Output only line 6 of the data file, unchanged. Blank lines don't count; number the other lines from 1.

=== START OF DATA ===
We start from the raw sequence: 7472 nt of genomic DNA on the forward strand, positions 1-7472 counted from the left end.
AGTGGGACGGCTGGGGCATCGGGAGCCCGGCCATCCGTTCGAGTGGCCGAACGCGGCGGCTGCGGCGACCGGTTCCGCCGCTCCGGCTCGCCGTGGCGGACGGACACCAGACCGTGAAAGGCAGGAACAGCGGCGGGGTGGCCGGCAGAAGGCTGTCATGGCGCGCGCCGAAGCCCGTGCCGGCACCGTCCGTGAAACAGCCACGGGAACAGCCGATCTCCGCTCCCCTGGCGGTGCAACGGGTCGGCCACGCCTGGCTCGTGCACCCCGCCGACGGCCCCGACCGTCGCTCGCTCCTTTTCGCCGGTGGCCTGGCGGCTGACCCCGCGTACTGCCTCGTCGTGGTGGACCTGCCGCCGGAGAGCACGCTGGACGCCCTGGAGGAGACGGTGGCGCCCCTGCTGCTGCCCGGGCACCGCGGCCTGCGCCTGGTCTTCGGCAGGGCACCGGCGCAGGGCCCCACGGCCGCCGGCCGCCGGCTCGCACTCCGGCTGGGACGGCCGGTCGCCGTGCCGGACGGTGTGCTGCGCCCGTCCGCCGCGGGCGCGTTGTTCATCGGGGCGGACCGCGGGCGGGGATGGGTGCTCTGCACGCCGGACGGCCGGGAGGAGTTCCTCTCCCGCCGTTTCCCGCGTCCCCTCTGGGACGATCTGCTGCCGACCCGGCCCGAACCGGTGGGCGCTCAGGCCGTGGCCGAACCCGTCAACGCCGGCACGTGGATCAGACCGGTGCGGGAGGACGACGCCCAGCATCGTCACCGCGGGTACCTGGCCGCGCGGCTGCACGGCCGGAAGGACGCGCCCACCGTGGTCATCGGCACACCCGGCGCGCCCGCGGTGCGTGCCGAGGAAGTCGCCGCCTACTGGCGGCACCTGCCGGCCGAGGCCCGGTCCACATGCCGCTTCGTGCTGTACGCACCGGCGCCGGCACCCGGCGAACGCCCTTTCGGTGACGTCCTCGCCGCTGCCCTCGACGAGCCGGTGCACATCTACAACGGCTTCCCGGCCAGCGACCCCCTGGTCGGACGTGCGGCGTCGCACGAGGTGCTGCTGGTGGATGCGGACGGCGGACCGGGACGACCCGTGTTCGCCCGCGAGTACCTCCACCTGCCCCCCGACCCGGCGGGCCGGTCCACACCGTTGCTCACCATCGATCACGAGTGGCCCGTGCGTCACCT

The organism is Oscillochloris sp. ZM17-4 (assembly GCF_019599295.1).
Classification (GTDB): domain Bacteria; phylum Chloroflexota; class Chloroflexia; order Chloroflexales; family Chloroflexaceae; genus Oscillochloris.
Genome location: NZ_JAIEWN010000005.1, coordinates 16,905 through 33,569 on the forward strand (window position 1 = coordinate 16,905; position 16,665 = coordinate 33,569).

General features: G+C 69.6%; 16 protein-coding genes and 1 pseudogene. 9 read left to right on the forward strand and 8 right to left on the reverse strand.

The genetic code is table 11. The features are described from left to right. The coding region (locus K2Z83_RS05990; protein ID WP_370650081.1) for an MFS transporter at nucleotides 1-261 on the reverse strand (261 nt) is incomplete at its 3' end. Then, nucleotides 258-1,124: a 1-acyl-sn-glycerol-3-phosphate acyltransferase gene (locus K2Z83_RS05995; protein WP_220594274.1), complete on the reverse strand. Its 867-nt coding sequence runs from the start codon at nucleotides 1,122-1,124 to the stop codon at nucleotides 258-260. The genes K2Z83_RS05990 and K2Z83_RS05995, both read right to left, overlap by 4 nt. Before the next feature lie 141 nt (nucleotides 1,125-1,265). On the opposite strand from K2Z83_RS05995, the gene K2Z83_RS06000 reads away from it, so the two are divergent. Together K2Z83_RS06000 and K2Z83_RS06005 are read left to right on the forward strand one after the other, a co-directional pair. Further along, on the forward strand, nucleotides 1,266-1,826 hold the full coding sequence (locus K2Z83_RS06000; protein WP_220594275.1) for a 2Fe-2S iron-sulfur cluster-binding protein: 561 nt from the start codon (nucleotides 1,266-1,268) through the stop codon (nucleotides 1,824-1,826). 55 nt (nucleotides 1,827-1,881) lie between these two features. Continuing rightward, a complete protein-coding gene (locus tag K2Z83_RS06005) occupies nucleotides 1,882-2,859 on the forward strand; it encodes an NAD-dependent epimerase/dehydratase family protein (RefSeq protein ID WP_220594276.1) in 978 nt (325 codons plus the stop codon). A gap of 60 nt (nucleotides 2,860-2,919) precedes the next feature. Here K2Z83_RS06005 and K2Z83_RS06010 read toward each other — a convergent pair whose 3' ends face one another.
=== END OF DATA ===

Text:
General features: G+C 69.6%; 16 protein-coding genes and 1 pseudogene. 9 read left to right on the forward strand and 8 right to left on the reverse strand.